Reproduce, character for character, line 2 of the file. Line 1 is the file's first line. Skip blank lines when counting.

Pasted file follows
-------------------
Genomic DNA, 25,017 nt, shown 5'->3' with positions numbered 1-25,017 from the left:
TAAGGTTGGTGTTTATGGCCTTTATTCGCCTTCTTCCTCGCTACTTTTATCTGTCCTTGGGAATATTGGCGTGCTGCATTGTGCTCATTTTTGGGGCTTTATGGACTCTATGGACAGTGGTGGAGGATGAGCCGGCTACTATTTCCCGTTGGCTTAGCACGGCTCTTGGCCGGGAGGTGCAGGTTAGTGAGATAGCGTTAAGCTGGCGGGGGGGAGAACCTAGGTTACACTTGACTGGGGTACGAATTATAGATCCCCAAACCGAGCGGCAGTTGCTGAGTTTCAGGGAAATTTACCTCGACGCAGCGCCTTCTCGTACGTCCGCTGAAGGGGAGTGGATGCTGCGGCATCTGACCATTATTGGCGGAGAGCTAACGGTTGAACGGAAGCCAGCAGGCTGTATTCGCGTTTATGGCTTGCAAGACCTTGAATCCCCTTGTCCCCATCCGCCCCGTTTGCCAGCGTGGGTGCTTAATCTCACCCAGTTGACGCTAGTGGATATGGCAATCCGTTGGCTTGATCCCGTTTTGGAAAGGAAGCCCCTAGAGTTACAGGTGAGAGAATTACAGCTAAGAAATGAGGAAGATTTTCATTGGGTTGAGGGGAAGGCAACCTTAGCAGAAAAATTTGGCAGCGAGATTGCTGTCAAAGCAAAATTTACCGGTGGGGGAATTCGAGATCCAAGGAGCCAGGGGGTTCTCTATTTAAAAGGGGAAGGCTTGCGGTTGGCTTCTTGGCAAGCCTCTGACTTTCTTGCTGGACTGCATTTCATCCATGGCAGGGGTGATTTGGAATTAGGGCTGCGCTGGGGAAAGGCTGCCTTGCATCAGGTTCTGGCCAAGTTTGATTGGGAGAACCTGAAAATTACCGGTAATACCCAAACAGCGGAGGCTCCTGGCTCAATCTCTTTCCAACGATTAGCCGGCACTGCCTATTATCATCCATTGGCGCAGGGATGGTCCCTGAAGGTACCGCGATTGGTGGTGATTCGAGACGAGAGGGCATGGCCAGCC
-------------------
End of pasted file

TAAGGTTGGTGTTTATGGCCTTTATTCGCCTTCTTCCTCGCTACTTTTATCTGTCCTTGGGAATATTGGCGTGCTGCATTGTGCTCATTTTTGGGGCTTTATGGACTCTATGGACAGTGGTGGAGGATGAGCCGGCTACTATTTCCCGTTGGCTTAGCACGGCTCTTGGCCGGGAGGTGCAGGTTAGTGAGATAGCGTTAAGCTGGCGGGGGGGAGAACCTAGGTTACACTTGACTGGGGTACGAATTATAGATCCCCAAACCGAGCGGCAGTTGCTGAGTTTCAGGGAAATTTACCTCGACGCAGCGCCTTCTCGTACGTCCGCTGAAGGGGAGTGGATGCTGCGGCATCTGACCATTATTGGCGGAGAGCTAACGGTTGAACGGAAGCCAGCAGGCTGTATTCGCGTTTATGGCTTGCAAGACCTTGAATCCCCTTGTCCCCATCCGCCCCGTTTGCCAGCGTGGGTGCTTAATCTCACCCAGTTGACGCTAGTGGATATGGCAATCCGTTGGCTTGATCCCGTTTTGGAAAGGAAGCCCCTAGAGTTACAGGTGAGAGAATTACAGCTAAGAAATGAGGAAGATTTTCATTGGGTTGAGGGGAAGGCAACCTTAGCAGAAAAATTTGGCAGCGAGATTGCTGTCAAAGCAAAATTTACCGGTGGGGGAATTCGAGATCCAAGGAGCCAGGGGGTTCTCTATTTAAAAGGGGAAGGCTTGCGGTTGGCTTCTTGGCAAGCCTCTGACTTTCTTGCTGGACTGCATTTCATCCATGGCAGGGGTGATTTGGAATTAGGGCTGCGCTGGGGAAAGGCTGCCTTGCATCAGGTTCTGGCCAAGTTTGATTGGGAGAACCTGAAAATTACCGGTAATACCCAAACAGCGGAGGCTCCTGGCTCAATCTCTTTCCAACGATTAGCCGGCACTGCCTATTATCATCCATTGGCGCAGGGATGGTCCCTGAAGGTACCGCGATTGGTGGTGATTCGAGACGAGAGGGCATGGCCAGCC